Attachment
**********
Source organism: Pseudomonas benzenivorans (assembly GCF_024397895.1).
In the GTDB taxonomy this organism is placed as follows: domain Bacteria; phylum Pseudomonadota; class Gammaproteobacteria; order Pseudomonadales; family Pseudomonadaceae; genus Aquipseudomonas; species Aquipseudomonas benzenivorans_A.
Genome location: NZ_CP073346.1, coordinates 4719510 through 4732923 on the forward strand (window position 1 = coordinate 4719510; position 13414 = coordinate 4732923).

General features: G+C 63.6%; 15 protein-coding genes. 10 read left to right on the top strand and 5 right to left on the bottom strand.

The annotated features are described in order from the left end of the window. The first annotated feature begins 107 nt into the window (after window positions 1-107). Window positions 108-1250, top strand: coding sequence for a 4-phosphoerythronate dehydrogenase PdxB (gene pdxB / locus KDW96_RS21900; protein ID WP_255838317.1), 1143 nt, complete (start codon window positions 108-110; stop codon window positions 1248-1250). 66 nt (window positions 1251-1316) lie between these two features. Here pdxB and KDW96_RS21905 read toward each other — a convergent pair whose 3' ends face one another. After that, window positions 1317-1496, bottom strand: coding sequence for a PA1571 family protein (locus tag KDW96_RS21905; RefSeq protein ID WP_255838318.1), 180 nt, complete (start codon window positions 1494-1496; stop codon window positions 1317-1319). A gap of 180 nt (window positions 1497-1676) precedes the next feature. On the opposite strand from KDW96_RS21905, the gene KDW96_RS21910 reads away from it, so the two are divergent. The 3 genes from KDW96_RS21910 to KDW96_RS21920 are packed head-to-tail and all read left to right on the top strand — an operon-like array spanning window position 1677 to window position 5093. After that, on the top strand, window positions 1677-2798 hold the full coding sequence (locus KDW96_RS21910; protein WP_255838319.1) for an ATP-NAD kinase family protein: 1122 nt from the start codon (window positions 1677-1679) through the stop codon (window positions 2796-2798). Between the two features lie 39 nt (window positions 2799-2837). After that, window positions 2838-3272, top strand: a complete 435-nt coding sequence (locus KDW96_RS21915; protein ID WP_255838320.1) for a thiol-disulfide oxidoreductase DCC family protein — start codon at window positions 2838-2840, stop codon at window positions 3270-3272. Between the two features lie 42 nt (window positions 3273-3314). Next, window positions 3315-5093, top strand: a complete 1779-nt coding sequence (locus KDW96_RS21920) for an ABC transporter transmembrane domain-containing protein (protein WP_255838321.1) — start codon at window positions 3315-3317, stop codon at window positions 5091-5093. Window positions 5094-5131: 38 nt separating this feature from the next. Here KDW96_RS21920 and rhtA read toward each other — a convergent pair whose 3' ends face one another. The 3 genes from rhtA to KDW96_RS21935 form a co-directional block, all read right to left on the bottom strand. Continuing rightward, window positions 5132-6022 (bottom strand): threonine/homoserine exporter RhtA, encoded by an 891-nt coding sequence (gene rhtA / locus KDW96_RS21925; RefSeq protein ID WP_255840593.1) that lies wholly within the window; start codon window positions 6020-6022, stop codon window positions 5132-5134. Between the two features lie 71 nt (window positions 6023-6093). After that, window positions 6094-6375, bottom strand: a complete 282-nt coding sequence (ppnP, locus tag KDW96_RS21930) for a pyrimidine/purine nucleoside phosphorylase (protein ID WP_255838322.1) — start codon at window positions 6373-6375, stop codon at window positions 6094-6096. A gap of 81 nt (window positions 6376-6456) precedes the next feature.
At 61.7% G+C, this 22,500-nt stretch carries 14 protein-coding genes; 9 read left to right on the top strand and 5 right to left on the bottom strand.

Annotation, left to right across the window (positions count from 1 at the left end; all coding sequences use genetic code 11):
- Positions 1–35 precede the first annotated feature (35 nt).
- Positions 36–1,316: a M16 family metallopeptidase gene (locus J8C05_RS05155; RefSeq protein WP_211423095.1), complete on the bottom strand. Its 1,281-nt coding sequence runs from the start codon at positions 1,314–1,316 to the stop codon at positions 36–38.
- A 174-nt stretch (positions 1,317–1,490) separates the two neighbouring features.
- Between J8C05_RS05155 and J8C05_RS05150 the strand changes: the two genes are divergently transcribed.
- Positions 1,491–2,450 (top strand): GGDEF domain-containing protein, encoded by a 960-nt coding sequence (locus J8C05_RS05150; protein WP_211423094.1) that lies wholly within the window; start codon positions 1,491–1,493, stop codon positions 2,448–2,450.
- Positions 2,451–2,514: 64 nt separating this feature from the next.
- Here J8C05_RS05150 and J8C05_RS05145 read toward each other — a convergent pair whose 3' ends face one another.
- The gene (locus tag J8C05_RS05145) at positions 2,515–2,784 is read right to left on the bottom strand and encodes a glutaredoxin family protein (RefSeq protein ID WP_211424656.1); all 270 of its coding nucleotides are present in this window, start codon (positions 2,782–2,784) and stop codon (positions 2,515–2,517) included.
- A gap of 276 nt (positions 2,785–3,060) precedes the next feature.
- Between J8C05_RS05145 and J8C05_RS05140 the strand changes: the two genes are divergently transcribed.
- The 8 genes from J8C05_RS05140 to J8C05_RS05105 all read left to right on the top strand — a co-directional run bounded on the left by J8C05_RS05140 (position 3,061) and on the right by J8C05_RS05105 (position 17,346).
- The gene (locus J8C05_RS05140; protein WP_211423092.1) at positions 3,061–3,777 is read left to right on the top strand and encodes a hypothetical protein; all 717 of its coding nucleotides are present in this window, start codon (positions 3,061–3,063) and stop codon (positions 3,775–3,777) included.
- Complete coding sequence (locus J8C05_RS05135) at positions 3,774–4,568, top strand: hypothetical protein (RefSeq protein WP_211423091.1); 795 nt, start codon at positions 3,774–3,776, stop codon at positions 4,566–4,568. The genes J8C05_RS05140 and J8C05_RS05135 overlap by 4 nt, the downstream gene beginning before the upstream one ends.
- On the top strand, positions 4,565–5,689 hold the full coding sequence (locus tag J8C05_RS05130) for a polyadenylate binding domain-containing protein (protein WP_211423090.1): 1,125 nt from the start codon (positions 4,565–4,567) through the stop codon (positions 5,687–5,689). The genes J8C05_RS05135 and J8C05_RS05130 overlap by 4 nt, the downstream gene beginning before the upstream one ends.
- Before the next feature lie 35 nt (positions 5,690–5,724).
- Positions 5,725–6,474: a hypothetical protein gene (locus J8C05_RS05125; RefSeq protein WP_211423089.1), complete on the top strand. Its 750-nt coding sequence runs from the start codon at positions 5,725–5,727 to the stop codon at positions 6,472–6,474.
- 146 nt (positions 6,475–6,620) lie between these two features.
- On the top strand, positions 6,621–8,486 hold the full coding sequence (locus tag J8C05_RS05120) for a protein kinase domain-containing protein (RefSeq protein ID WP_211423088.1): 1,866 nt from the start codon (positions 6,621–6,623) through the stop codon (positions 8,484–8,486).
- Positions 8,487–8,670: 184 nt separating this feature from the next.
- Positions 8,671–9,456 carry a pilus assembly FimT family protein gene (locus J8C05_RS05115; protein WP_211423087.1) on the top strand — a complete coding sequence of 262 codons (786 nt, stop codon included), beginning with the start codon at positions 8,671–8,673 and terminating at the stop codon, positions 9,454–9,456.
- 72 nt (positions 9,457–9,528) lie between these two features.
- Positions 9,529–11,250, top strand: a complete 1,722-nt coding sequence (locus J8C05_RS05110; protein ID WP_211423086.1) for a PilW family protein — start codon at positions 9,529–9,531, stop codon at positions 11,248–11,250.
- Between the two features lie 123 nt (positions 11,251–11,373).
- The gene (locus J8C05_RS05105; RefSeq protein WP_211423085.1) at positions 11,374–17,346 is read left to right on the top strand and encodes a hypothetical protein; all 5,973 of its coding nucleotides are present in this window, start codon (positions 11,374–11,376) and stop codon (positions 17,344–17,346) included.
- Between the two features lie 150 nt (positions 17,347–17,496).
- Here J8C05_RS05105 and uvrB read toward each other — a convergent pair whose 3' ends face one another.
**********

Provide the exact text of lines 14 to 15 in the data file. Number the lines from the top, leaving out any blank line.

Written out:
- Here J8C05_RS05150 and J8C05_RS05145 read toward each other — a convergent pair whose 3' ends face one another.
- The gene (locus tag J8C05_RS05145) at positions 2,515–2,784 is read right to left on the bottom strand and encodes a glutaredoxin family protein (RefSeq protein ID WP_211424656.1); all 270 of its coding nucleotides are present in this window, start codon (positions 2,782–2,784) and stop codon (positions 2,515–2,517) included.